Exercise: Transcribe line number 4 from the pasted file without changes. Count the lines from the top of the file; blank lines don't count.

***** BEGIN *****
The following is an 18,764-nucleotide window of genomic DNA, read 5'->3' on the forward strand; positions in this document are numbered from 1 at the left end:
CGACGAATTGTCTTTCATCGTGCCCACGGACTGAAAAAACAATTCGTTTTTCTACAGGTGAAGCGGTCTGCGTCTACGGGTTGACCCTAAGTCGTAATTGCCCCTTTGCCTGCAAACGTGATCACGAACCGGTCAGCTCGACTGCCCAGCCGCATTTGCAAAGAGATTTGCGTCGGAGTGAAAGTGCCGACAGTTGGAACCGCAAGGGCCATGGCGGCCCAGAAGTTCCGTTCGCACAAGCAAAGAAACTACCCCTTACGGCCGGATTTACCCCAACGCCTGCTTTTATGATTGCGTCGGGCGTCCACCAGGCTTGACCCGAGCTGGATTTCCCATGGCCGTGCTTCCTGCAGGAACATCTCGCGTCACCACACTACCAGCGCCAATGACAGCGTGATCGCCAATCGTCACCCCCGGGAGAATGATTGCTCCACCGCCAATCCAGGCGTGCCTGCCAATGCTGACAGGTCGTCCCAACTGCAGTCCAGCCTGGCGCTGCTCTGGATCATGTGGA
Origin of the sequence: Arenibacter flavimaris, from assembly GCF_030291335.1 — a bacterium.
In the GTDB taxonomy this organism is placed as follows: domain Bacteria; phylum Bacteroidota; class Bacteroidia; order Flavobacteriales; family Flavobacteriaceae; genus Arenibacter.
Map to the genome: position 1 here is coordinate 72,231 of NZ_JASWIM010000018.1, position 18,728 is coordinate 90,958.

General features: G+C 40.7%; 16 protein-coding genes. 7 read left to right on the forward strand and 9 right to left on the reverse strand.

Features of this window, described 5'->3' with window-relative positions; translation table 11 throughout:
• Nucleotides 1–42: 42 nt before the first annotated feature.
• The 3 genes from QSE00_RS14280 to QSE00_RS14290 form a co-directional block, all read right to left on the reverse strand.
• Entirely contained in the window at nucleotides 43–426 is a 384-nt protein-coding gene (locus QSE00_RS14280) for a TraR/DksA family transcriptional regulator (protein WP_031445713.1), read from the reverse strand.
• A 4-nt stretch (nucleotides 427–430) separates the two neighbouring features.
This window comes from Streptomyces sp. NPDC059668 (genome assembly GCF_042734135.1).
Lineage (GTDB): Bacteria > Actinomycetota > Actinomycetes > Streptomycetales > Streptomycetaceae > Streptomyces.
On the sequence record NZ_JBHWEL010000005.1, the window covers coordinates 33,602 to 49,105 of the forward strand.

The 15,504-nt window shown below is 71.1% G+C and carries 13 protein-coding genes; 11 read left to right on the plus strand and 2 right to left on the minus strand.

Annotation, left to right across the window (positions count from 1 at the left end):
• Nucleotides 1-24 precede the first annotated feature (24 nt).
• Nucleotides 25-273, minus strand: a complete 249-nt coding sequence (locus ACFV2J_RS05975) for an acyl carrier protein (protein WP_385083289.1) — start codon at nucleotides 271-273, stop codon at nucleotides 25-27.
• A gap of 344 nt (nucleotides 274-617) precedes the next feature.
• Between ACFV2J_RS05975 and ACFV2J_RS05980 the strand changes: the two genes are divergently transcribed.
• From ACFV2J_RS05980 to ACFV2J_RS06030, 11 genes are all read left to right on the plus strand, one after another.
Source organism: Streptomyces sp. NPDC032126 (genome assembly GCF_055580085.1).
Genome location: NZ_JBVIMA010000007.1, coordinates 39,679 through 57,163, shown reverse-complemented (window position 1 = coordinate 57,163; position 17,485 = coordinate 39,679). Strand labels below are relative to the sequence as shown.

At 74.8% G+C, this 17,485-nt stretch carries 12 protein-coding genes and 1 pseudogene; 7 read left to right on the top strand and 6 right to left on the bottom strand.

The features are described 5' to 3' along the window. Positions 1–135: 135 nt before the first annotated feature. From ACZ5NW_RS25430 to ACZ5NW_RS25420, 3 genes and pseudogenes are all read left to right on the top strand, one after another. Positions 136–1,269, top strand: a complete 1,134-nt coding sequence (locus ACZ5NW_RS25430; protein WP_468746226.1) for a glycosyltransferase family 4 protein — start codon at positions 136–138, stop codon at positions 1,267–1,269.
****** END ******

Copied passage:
In the GTDB taxonomy this organism is placed as follows: domain Bacteria; phylum Bacteroidota; class Bacteroidia; order Flavobacteriales; family Flavobacteriaceae; genus Arenibacter.